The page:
Some 650 Anglican bishops from all over the world are making their way to Canterbury for the Lambeth Conference 2008 focussing on the theme: Equipping Bishops for Mission.
The Conference will begin with a three-day retreat and, as in previous Conferences, every day will begin with Eucharist and Bible study in small groups.
More than 75% of Anglican bishops worldwide have now registered for the Conference, representing 36 of the 38 provinces of the world-wide Anglican Communion. There will be 10 husbands among the 550 spouses taking part in the parallel conference, God’s People for God’s Mission.
The Lambeth Conference this year has two key points of focus: strengthening the sense of a shared Anglican identity among the bishops from around the world, and helping to equip bishops for the role they increasingly have as leaders in mission, involved in a whole variety of ways in helping the Church grow.
The Conference aims for all delegates to:
Delegates will spend time together in spiritual reflection, learning, sharing experiences and discerning their particular role in God’s mission for the world. The bishops can expect what the Archbishop of Canterbury has described as “. . . an unusually varied and original programme and a fresh style of working which will allow us both to confront differences honestly and to be focused anew on our primary tasks of service and mission.”
By the close of Lambeth 2008 18 days later on Sunday 3 August, individual bishops will have taken part in 25 hours of corporate morning and evening worship (in addition to the Cathedral celebration on 20 July), 18 hours of bible study, and as much again of ‘indaba’ groups. The reflections of the bishops will be gathered together as the conference comes to a close. A final Eucharist will be celebrated in the Cathedral on Sunday evening.
Over the days from arrival to departure, the University Conference team can expect to serve delegates with 70,000 meals, 3.5 tonnes of bread rolls and 125,000 cups of tea and coffee. They will distribute nearly 2,000 complimentary packs of shampoo/shower gel to delegates’ rooms, and remove 2,500 pairs of sheets for laundering.
One element of the Lambeth Conference that always generates a lot of interest is the Marketplace. It provides a showcase for things going on around the Anglican Communion, a space for delegates to relax, meet friends and shop, and in 2008 for the first time it will also be open to members of the public, as well as to conference delegates. The vestment makers are present in full force as are interest groups and bookshops. There is an official Lambeth Conference Gift Shop as well.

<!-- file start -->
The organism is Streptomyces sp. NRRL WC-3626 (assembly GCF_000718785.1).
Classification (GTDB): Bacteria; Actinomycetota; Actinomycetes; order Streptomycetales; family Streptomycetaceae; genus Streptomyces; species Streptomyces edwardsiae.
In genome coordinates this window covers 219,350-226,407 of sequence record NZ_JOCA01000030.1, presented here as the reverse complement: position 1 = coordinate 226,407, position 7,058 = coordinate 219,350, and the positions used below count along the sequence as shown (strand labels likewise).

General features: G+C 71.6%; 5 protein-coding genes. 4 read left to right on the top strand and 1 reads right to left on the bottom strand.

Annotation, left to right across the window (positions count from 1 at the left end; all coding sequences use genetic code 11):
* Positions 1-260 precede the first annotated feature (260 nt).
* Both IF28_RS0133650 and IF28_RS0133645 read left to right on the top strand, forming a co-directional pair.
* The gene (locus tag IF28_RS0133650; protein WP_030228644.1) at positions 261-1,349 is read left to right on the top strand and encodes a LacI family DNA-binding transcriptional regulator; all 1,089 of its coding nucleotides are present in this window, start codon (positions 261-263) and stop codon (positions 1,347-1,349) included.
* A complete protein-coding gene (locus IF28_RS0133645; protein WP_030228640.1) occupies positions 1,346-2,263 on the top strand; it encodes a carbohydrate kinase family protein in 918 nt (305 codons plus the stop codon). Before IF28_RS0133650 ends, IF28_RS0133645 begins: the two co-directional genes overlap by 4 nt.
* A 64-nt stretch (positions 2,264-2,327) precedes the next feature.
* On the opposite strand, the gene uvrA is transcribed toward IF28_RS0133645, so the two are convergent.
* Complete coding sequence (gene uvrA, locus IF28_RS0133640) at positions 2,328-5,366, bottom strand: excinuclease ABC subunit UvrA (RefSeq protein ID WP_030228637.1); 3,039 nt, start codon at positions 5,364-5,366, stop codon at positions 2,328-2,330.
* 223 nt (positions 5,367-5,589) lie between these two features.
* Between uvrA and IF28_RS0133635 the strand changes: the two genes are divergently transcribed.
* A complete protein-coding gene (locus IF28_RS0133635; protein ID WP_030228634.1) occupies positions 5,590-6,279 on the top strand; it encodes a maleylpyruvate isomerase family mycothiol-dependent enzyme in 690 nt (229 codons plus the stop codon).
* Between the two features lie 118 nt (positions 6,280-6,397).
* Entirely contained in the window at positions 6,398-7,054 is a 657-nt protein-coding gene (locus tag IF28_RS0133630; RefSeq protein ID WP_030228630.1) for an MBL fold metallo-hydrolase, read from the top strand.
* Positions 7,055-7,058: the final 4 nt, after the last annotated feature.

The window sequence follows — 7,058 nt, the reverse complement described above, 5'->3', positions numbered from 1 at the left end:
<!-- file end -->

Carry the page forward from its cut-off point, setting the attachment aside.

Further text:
The four dozen stalls will include the Lambeth Conference Shop, stocking branded Conference gifts. Other exhibitors include organisations, church agencies, charities, lobby groups and commercial firms that provide goods, services and other resources to the Church.
The spouses have a full programme as well. Mrs Jane Williams said about the spouses’ conference: “Bishops’ spouses are as varied as the spouses of people in any other profession would be, but we do have some things in common: like our faith, and the pains and pleasures of living with and supporting a bishop! In lots of Anglican provinces, spouses can hardly meet at all, because of distances and lack of resources, and while all bishops get some kind of training and resourcing for their role, their spouses may not.
“So our two main aims in the Spouses Conference are to learn from each other and to resource ourselves to be God’s People for God’s Mission.”
There will be more than 50 ‘fringe’ events, hosted by organisations as varied as Christian Aid and The Quiet Garden Movement, The Anglican Society for the Welfare of Animals and Operation Noah.
The “big” photo of the bishops is set for 26 July and the traditional London Day is 24 July with a Walk of Witness from Parliament to Lambeth Palace. Tea at Buckingham Palace rounds out the day.
Many bishops are arriving from various dioceses in the UK after several days of visits and hospitality. The first session of the Conference is set for 6 p.m. 16th July.
From Lou Henderson, Church House and Jim Rosenthal, ACNS
Note for editors
Indaba is a Zulu word. It refers to a small group that gathers, without time pressures and constraints, to work through significant questions in a community. After bible study, bishops will gather in medium-sized groups of about 40 - instead of larger issue-focused groups, so that more people can have a say in the discussion. These have been called ‘indaba’ groups, picking up the African word.
Press Media Room in Darwin College opens on Wednesday at 1 p.m.; Registration is at Grimond Hall (make sure you have your press/card as identification). The numbers have reached maximum capacity. Further registration is now closed.
Photos from Salisbury, London Diocese Hospitality Events and Photos from today in Canterbury